What 1% in fees could do to investments

Advisers paying just 1% more for investments could erode their clients' nest eggs by 26% over 30 years, according to new data modelling from InvestSMART.
By · 22 Oct 2018
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22 Oct 2018 · 4 min read
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Written by Kanika Sood, this article discussed InvestSMART's White Paper "How Fees Can Destroy Your Wealth". The following article appeared in the Financial Standard on October 19, 2018.

InvestSMART researchers found stark differences in the outcomes for investors paying different fees.

A person who paid 0.5% to invest $100,000 in Australian shares for 30 years ending June 2018 would have accrued $1,207,907.

However, if the fee were to be 1.5%, the person would have ended up with just $896,508 which is almost 26% less.

InvestSMART chief executive Ron Hodge said in most cases, fees rather than returns make the biggest difference to investors' quality of life in later years.

"People don't realise the magic of compound interest," Hodge said. "It works for you but it can also work against you [compounding of fees]," he said.

"What we found is that many investors are paying for outperformance and getting the opposite. Our research shows that on an average fund managers are underperforming by the amount of their fee."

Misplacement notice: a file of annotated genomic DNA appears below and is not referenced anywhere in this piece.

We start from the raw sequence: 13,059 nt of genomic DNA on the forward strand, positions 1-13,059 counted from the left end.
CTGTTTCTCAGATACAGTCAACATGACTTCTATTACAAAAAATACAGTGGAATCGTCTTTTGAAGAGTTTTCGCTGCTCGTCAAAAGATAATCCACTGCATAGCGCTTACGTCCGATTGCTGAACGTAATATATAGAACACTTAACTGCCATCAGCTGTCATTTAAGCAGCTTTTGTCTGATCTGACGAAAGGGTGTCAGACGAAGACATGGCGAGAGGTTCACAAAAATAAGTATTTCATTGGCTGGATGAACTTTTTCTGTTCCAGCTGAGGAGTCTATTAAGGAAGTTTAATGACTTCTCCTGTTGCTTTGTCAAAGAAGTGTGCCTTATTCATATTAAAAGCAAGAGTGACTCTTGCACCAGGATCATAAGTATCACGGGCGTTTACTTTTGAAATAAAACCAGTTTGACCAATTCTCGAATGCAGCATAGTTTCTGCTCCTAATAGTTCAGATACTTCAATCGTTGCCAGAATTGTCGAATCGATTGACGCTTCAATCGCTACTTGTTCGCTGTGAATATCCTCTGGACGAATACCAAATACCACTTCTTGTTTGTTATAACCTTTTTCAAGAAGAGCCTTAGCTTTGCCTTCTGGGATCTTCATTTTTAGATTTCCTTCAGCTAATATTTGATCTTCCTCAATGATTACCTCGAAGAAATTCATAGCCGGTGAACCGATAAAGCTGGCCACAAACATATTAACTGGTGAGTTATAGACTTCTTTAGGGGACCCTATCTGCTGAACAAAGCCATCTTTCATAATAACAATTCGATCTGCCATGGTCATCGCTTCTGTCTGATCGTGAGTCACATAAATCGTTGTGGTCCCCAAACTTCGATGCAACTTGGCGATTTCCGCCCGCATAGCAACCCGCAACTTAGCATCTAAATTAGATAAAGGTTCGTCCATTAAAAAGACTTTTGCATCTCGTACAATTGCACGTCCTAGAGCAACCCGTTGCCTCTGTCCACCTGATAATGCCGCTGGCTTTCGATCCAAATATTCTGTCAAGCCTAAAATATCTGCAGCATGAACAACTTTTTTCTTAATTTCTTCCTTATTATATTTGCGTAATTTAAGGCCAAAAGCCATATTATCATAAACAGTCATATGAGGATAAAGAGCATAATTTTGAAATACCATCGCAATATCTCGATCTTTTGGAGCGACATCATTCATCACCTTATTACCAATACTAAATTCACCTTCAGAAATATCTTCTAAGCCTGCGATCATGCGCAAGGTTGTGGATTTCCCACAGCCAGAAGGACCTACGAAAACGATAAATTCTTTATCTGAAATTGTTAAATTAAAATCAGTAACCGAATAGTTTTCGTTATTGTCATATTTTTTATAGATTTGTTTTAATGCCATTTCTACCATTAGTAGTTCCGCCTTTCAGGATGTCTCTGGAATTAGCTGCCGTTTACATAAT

Hodge is referring to InvestSMART research released last month that found eight in 10 managed funds in Australia failed to hit benchmark returns over a 10-year horizon.

The average underperformance was 1.88% while the average fees were 1.74%.

InvestSMART offers two options for investors. For a flat subscription fees, it gives people access to research to build their portfolios themselves.

The second option gives them access to model portfolios built and maintained by InvestSMART's team at a cost of 50bps.

The company runs an algorithm through Morningstar's universe of funds to build its model portfolios. The costs are restricted to 50bps by fine-tuning the expenses along the value chain, including

"The costs have come down significantly in the past years from 97 bps" Hodge said. "We can do it even cheaper."

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